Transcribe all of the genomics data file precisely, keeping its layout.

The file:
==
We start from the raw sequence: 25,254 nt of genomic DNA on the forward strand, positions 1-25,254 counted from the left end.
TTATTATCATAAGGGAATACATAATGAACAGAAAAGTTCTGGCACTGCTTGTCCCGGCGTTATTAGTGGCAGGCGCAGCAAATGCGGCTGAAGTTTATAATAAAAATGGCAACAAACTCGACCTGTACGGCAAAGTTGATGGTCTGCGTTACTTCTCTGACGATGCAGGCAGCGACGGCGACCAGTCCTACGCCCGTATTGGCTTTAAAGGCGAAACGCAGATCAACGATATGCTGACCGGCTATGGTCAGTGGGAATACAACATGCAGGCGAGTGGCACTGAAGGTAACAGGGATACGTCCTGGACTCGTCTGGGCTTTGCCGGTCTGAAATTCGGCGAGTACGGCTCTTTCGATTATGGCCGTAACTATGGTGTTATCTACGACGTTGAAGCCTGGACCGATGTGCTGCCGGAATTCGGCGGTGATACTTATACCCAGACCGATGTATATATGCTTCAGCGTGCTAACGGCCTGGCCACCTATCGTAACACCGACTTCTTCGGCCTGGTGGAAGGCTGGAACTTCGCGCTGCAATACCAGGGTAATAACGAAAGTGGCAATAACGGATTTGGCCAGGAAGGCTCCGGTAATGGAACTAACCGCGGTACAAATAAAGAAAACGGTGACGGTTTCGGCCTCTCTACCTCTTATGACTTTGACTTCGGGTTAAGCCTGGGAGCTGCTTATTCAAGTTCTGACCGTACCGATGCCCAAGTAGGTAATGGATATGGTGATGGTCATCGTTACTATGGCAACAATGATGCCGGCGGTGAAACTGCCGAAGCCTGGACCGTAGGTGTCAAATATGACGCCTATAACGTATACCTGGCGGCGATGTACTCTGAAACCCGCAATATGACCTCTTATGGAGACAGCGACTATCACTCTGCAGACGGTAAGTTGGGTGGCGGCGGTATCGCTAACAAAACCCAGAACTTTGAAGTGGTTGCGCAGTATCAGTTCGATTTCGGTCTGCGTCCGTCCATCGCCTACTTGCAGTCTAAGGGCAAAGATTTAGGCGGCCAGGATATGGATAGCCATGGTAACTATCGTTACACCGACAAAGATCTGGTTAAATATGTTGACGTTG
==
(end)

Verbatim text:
We start from the raw sequence: 25,254 nt of genomic DNA on the forward strand, positions 1-25,254 counted from the left end.
TTATTATCATAAGGGAATACATAATGAACAGAAAAGTTCTGGCACTGCTTGTCCCGGCGTTATTAGTGGCAGGCGCAGCAAATGCGGCTGAAGTTTATAATAAAAATGGCAACAAACTCGACCTGTACGGCAAAGTTGATGGTCTGCGTTACTTCTCTGACGATGCAGGCAGCGACGGCGACCAGTCCTACGCCCGTATTGGCTTTAAAGGCGAAACGCAGATCAACGATATGCTGACCGGCTATGGTCAGTGGGAATACAACATGCAGGCGAGTGGCACTGAAGGTAACAGGGATACGTCCTGGACTCGTCTGGGCTTTGCCGGTCTGAAATTCGGCGAGTACGGCTCTTTCGATTATGGCCGTAACTATGGTGTTATCTACGACGTTGAAGCCTGGACCGATGTGCTGCCGGAATTCGGCGGTGATACTTATACCCAGACCGATGTATATATGCTTCAGCGTGCTAACGGCCTGGCCACCTATCGTAACACCGACTTCTTCGGCCTGGTGGAAGGCTGGAACTTCGCGCTGCAATACCAGGGTAATAACGAAAGTGGCAATAACGGATTTGGCCAGGAAGGCTCCGGTAATGGAACTAACCGCGGTACAAATAAAGAAAACGGTGACGGTTTCGGCCTCTCTACCTCTTATGACTTTGACTTCGGGTTAAGCCTGGGAGCTGCTTATTCAAGTTCTGACCGTACCGATGCCCAAGTAGGTAATGGATATGGTGATGGTCATCGTTACTATGGCAACAATGATGCCGGCGGTGAAACTGCCGAAGCCTGGACCGTAGGTGTCAAATATGACGCCTATAACGTATACCTGGCGGCGATGTACTCTGAAACCCGCAATATGACCTCTTATGGAGACAGCGACTATCACTCTGCAGACGGTAAGTTGGGTGGCGGCGGTATCGCTAACAAAACCCAGAACTTTGAAGTGGTTGCGCAGTATCAGTTCGATTTCGGTCTGCGTCCGTCCATCGCCTACTTGCAGTCTAAGGGCAAAGATTTAGGCGGCCAGGATATGGATAGCCATGGTAACTATCGTTACACCGACAAAGATCTGGTTAAATATGTTGACGTTG